Austrian Ice – A Mountain Bike Report from Austria

I am a long time Mountainbike Journalist from Austria.

My friends and me have formed a progressive Mountainbike Freeride group years ago, Headquarters in Innsbruck, Tyrol/Austria.

The Group is called the “VertRiders”. There’s also a web project which is planned to be updated in January.

Believe me, the “Verts” are totally addicted to winter riding. Besides the love for the Sport and the beauty of free riding in snowcovered Mountains, we are also able to extend our season due to a summer that lasts not that long around Tyrols Alps.

Usually we receive the first snowfalls at high elevations like 2000 m around late October. If we are lucky, and the usual hot winds (like the Chinook in Canada) last for weeks, that snow will go away again.

Later in December the hot winds fade away, and snowfalls will come down to 1000 m or down to the valley in January. From January to March we thus stick to mid elevation rides. April to June sees us climbing up higher again, still hitting remaining snowfields, once finally the Mountains are fully accessible from July until late October.

Austria, cable car break

On Dec. 13th and Dec. 20th (2002) some of Innsbrucks Vertriders’ Hardcore Members ruled Innsbrucks famous “Seegrube” (1900 m).

The ride on Dec. 13th was a revival of the legendary VertNight from December 12th, 2000, and a fantastic experience (as always). Because there was not that much snow or ice to expect on 1600m or lower, we decided to not use our favourite Nokian Freddie’s Revenz Tires, because we would ruin them on the faster, snow free parts of the descent.

The ascent on mostly dry, frozen fireroads was easy until approx 1700 m height, where the road got covered with more and more snow. From then on it was hike & push on a snow trail (which the stronger Vertriders rode), until we reached Seegrube Bergrestaurant @ Nordkettenbahn Middle Station, 1900m height.

All in all the Vertriders enjoyed a mostly clear moonlight night, moderate, not as cold as expected temperatures, good beer @ Seegrube Restaurant (thanks, Charly!), spectacular night views on Innsbruck and the Inn Valley, and finally – a world class descent on a different route than the ascent, providing a classic, totally frozen (man, what a grip!) hammer trail.

No equipment failures so far, and to our surprise, some of the Californian forks used by some of the riders have been performing much better on low temperatures than in the recent years.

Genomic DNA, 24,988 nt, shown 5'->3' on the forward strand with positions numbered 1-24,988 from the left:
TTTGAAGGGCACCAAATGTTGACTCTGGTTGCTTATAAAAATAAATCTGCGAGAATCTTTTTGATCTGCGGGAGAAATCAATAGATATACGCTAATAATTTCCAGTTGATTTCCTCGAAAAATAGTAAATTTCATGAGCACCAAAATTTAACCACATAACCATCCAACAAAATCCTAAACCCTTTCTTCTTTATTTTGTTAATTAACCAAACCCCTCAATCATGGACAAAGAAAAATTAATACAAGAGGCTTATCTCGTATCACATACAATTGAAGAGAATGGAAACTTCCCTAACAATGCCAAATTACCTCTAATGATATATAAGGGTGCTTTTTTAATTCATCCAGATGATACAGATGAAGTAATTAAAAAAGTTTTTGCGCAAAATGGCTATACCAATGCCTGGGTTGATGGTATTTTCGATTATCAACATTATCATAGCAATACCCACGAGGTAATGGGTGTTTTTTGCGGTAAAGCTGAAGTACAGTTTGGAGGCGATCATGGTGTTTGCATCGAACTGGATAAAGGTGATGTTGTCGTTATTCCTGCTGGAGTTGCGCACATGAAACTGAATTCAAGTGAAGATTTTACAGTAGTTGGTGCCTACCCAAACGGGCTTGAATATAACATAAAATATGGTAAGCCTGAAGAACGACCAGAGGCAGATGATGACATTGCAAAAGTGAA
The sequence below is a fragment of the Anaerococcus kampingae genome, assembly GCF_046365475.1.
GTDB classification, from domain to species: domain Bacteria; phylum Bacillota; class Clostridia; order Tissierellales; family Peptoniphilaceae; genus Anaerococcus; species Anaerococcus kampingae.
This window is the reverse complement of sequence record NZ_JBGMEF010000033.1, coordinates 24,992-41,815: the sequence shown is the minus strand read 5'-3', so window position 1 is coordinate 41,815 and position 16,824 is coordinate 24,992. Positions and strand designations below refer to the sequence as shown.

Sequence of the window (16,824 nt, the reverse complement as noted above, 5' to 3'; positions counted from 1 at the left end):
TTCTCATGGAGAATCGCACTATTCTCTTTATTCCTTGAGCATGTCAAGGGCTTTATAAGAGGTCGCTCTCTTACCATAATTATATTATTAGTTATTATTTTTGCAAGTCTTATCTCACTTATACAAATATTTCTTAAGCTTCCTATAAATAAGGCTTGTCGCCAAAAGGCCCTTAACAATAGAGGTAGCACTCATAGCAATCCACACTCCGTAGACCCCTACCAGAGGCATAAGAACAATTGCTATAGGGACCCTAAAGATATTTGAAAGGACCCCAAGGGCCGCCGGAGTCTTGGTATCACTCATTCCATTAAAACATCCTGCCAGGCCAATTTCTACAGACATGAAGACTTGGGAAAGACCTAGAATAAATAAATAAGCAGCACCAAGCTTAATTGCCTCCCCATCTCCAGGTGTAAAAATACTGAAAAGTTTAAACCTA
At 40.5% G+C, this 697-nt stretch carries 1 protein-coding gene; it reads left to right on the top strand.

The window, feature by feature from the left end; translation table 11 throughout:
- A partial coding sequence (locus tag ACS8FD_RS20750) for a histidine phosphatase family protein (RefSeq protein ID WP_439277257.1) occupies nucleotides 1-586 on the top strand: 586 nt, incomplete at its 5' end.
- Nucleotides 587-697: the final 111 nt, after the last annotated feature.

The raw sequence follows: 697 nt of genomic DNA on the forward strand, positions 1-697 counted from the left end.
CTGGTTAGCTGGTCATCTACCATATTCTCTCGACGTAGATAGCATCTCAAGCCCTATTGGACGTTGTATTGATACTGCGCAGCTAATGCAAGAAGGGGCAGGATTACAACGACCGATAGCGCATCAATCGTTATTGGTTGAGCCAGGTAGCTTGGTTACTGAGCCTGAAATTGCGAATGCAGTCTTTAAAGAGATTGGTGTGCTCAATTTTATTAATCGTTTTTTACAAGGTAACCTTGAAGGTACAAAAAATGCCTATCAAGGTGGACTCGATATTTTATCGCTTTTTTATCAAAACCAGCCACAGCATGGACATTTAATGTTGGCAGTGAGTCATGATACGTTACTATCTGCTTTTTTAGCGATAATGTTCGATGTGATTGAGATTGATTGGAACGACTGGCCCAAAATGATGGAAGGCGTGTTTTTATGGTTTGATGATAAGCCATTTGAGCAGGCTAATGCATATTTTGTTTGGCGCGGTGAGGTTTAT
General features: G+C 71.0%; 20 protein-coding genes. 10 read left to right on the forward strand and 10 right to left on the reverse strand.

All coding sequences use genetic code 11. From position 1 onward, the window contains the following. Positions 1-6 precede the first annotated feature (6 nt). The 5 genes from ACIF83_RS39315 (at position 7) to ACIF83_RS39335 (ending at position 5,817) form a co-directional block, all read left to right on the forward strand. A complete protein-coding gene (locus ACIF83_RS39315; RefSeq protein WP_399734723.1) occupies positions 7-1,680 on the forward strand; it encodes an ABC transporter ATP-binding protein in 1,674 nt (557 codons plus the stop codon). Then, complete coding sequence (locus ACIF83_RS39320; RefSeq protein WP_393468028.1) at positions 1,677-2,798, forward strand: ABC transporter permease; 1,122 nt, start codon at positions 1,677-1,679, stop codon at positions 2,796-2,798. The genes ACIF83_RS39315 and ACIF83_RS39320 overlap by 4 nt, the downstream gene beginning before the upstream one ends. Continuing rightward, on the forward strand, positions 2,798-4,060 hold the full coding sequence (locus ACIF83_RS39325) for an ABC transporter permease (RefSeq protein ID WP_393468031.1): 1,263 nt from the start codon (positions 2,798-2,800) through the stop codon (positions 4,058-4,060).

Austria, map of the mountain bike report

Dec. 20th saw nearly the same group of Vertriders heading up to Seegrube again. Again it was a moonlit night, and this time we really wanted to know how far we could go, but still decided against the use of Spikes – although some Snowfalls the days before would make the ride without them a true experiment.

And it was one… Way before the turning to Hoettinger Alm we had to start pushing the bikes, because there wasn’t enough grip anymore even with 2.7 tires run on low pressure… So we pushed up the bikes to Cable Car Tripod No. 3, where another descent route starts. During a break there we decided to not start the descent there but go for Seegrube, and hiked up the last 400 heightmeters directly on hiking tracks to the Seegrube, which was really tough, because freeride bikes like ours put the weigh of around 17 kgs on your shoulders.

After a nice break at Seegrube Restaurant (which with the Nordketten Bahn Cable Car is open for dinner to the tourists and locals every friday night until 11:30 p.m.) we started the descent. It was quite difficult due to snowdrifts on the trails, but very impressive with snow flurry in front of our headlights, and the amazing scenic views to Innsbrucks City lights in the valley.

Once we left the open spaces of the high alpine region, the trail would lead into the woods, and the snow height on the single track fell nearly zero. From then on it was a speedy descent on surf trails.

Should you have any questions or require further clarification on the topic, please feel free to connect with our expert author Christoph Malin by leaving a comment below. We value your engagement and are here to assist you.

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